Permutations and Combinations

2.3 Aside: Making Sense of 0!

Lesson materials located below the video overview.

Consider the “word” CHEESIESTESSNESS, the quality of being the cheesiest of cheeses. Do you see that there are\(\dfrac{16!}{5!6!}\) ways to arrange its letters?


Exercise 13: Actually evaluate this number.


This may seem strange, but it is actually better to write this answer as:



\(1!\) for the one letter C

\(1!\) for the one letter H

\(5!\) for the five letters E

\(6!\) for the six letters S

\(1!\) for the one letter I

\(1!\) for the one letter T

\(1!\) for the one letter N


This offers a self check: The numbers appearing on the bottom should sum to the number appearing on the top.


Question:  Back to \(1!\). Does the definition of factorial actually make sense for \(1!\)? In this context, we want \(1!\) to equal one so that the value of the denominator is still \(5!6!\). So maybe the mathematics here is suggesting that we should set \(1!=1\).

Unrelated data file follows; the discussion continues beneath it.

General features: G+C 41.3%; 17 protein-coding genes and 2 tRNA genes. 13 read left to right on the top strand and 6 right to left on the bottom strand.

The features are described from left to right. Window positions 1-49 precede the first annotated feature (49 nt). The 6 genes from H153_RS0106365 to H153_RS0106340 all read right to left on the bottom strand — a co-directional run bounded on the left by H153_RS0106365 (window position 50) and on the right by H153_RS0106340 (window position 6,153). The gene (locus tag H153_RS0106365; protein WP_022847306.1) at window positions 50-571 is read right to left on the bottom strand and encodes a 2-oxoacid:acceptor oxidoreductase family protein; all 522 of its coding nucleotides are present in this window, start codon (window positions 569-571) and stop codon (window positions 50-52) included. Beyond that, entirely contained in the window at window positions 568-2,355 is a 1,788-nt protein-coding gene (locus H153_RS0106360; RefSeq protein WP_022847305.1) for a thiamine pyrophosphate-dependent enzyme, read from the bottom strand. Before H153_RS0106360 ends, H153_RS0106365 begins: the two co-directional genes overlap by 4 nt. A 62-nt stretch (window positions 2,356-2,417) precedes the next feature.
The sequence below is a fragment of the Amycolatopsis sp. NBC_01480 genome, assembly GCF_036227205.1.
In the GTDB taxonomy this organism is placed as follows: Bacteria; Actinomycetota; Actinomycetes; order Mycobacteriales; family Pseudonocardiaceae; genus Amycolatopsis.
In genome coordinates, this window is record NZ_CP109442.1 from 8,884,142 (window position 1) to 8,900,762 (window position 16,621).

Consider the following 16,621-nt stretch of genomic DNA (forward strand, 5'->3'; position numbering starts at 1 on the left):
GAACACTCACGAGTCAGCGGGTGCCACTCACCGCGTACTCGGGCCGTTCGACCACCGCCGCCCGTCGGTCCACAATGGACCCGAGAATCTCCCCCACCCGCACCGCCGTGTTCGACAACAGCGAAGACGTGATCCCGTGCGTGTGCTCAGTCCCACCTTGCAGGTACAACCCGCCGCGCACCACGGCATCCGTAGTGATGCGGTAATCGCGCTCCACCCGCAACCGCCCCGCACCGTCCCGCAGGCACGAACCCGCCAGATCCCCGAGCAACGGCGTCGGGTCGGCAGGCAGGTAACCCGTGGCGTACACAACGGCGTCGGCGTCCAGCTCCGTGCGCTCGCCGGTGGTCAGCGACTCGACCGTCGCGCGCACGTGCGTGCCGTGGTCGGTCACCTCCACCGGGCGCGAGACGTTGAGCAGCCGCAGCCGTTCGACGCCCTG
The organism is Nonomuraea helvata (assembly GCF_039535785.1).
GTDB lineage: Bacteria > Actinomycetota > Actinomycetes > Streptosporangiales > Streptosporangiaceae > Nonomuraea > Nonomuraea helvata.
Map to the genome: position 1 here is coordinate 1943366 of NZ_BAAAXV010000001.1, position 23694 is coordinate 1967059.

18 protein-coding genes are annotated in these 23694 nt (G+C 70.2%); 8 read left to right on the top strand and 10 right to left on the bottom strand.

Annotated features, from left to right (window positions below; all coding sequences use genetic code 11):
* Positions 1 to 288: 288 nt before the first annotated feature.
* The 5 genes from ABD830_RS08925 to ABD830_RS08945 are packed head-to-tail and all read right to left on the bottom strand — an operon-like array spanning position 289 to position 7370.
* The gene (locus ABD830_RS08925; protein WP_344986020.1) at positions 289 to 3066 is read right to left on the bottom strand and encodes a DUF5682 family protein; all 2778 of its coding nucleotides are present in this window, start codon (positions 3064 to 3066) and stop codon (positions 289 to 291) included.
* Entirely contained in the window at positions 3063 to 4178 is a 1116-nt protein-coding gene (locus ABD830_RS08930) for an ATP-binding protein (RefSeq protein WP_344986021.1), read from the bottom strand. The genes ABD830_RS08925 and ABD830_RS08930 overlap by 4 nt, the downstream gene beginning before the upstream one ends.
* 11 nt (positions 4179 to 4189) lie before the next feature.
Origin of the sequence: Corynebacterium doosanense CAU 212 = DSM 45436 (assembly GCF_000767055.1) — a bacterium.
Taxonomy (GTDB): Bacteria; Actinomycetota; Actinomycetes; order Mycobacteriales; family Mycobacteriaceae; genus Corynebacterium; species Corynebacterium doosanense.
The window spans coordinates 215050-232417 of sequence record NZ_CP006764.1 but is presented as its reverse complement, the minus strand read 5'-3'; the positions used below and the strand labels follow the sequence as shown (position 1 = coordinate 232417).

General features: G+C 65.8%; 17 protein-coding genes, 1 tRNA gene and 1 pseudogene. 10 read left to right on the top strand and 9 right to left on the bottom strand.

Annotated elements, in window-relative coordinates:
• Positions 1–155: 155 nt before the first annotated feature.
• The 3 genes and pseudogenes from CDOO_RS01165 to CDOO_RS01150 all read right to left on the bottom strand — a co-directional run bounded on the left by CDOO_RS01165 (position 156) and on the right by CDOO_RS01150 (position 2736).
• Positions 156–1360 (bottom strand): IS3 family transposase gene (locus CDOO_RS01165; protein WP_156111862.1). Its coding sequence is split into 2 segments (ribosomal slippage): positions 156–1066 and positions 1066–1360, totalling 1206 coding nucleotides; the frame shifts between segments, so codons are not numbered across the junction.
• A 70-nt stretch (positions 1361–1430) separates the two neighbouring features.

Exercise 14: In how many ways can you rearrange the letters of your full name?


Carrying on with CHEESIESTESSNESS …


We’ve written the formula for the number of ways to rearrange its letters as:


with one term in the denominator for the count of each letter in the word.


Hmmm. As there are no Ps in this word, should we a actually write this formula as: \(\dfrac{16!}{1!1!5!6!1!1!1!0!}\) ?

There are also no Qs and no Ms: \(\dfrac{16!}{1!1!5!6!1!1!1!0!0!0!}\) .


The quantity \(0!\) doesn’t actually make sense, but what value might we as a society assign to it so that the above formulas still make sense and are correct?


Exercise 15: Evaluate the following expressions:a) \(\dfrac{800!}{799!}\)   b) \(\dfrac{15!}{13!2!}\)    c) \(\dfrac{87!}{89!}\)  d) \(\dfrac{0!}{0!}\)


All the answers appear in the COMPANION GUIDE to this Permutations and Combinations course.


Exercise 16: Make the following expressions look significantly simpler:a) \(\dfrac{N!}{N!}\)  b) \(\dfrac{N!}{(N-1)!}\)  c) \(\dfrac{n!}{(n-2)!}\)     d) \(\dfrac{1}{k+1} \cdot \dfrac{(k+2)!}{k!}\)     e) \(\dfrac{n!(n-2)!}{\left((n-1)!\right)^{2}}\)



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